If you wear contacts, then you may be wondering about how often you should replace your contact lenses. The numerous advantages of replacement lenses, such as disposable contacts, make them an attractive choice when it’s time to invest in new lenses. Perhaps the greatest convenience of disposable lenses is to allow you to purchase disposable lenses at relatively inexpensive prices compared to other lens options.
Typically, disposable lenses should be replaced at least every one to two weeks. Frequent replacement lenses tend to last a little longer, between one and three months, before needing to be replaced. These lenses are often also referred to as disposable lenses. The final category of contact lenses is traditional lenses, also known as reusable lenses.
Although many people still opt for hard contact lenses, soft lenses continue to be a more popular choice. Hard lenses do not require frequent replacement as they are constructed of a thick plastic and are of an overall more durable quality.
With proper cleaning and care, hard contacts can potentially last up to two years; however, if your eyeglass prescription changes, the lenses are damaged, or the contacts become contaminated, an immediate replacement is recommended. Soft lenses tend to be more comfortable to wear, thanks in part to the thinner material used in the manufacture. Many users favor soft lenses simply because they are easier to get used to wearing and are more affordable to replace compared to hard contacts.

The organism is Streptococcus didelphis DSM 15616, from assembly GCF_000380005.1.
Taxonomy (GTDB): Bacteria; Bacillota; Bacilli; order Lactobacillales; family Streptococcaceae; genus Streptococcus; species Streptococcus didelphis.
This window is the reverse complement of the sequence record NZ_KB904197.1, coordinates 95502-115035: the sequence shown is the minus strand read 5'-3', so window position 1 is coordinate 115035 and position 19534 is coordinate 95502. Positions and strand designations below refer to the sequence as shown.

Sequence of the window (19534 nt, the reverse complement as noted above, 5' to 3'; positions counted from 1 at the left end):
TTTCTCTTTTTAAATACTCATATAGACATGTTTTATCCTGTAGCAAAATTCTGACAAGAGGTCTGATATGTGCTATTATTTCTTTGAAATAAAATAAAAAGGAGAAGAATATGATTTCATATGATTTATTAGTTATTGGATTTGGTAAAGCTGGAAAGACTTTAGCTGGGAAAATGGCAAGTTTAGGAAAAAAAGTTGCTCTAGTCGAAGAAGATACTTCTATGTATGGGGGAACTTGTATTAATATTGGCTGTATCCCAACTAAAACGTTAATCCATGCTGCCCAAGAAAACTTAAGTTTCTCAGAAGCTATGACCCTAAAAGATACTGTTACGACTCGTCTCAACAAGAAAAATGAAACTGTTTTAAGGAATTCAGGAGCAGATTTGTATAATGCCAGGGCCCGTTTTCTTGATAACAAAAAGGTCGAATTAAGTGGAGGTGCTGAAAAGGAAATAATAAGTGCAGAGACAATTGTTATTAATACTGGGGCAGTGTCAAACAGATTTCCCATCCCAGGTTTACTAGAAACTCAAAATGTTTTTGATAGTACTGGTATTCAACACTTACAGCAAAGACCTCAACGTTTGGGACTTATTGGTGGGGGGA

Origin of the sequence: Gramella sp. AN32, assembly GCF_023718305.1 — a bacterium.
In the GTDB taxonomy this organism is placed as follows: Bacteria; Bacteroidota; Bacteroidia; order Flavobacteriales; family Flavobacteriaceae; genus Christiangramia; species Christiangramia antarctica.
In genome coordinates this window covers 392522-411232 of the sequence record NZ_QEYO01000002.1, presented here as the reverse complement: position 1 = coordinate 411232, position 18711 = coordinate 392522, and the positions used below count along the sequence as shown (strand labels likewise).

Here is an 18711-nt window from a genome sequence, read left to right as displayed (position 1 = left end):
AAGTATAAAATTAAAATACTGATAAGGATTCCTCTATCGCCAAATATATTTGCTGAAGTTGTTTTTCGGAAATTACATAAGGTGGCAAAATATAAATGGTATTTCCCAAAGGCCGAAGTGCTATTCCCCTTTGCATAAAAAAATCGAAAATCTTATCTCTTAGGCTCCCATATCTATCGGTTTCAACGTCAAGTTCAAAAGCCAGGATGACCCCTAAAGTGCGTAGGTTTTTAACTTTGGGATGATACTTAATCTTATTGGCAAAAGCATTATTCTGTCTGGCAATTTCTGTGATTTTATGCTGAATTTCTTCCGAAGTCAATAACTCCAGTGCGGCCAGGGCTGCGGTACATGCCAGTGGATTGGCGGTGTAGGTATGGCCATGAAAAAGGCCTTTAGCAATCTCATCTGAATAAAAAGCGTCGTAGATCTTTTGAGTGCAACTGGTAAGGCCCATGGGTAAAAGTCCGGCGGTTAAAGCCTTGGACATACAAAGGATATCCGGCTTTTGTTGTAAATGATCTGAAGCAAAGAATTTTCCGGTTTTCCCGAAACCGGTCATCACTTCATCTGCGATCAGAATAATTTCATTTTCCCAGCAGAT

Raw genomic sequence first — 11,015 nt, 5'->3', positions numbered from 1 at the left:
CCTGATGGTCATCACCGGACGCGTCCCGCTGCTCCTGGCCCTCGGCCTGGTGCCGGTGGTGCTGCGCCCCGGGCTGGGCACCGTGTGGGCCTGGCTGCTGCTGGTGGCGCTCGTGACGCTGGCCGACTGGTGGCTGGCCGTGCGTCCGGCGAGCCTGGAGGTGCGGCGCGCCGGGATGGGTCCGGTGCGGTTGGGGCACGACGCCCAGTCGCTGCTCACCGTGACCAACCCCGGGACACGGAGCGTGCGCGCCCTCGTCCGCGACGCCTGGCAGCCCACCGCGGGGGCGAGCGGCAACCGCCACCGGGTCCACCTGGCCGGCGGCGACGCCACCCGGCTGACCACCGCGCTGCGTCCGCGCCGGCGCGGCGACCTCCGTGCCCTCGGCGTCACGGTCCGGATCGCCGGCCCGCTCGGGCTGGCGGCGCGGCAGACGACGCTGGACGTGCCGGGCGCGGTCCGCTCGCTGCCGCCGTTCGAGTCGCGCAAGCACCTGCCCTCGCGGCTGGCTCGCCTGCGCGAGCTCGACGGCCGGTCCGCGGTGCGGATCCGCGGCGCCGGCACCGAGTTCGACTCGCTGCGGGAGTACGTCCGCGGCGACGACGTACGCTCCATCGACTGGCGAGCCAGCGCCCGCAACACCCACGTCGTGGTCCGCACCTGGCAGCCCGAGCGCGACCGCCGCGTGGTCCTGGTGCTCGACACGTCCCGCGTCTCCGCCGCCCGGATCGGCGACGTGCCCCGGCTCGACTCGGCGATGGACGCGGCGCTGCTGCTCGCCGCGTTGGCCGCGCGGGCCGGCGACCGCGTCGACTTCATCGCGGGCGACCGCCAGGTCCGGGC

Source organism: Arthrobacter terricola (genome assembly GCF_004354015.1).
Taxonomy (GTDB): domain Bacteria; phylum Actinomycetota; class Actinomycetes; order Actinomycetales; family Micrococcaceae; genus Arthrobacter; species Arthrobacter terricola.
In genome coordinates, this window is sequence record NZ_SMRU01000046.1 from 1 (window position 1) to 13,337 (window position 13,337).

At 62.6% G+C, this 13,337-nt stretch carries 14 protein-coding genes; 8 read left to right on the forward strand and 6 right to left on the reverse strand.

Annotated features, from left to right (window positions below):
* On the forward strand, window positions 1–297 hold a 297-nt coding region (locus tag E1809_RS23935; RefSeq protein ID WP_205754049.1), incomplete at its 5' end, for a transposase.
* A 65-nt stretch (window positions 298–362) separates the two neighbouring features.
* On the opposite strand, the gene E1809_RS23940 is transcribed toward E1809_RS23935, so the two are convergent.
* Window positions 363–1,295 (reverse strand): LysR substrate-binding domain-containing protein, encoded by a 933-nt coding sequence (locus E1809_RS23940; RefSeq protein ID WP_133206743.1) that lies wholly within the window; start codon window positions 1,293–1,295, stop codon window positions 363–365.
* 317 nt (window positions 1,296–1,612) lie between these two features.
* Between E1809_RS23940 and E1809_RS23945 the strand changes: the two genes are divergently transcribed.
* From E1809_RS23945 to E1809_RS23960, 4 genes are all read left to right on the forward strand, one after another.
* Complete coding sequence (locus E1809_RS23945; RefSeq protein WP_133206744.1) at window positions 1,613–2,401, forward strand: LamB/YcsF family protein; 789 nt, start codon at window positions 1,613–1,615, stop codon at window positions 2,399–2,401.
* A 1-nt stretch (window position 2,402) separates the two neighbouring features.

Conditions for Replacing Contacts
While there are several reasons to replace contact lenses, it’s important to understand that replacing contacts on a regular schedule prevents eye infections and potential permanent damage. The type of contacts you wear ultimately dictates when they should be replaced.
Cleaning solutions for contacts are effective in maintaining good hygiene to protect your eyes; however, over a period of time, natural residue from the eyes can make contact lenses uncomfortable to wear. Natural substances produced by the body such as calcium, lipids, proteins, and bacteria can potentially lead to serious eye infections if contacts aren’t replaced on a regular basis.
You may find yourself needing to replace contact lenses more often if your eyes produce excessive amounts of protein and lipids. Excessive secretions tend to cause contacts to become uncomfortable to wear. Also, allergy suffers may find themselves frequently needing to purchase replacement contacts, especially during the periods when their allergies get worse.
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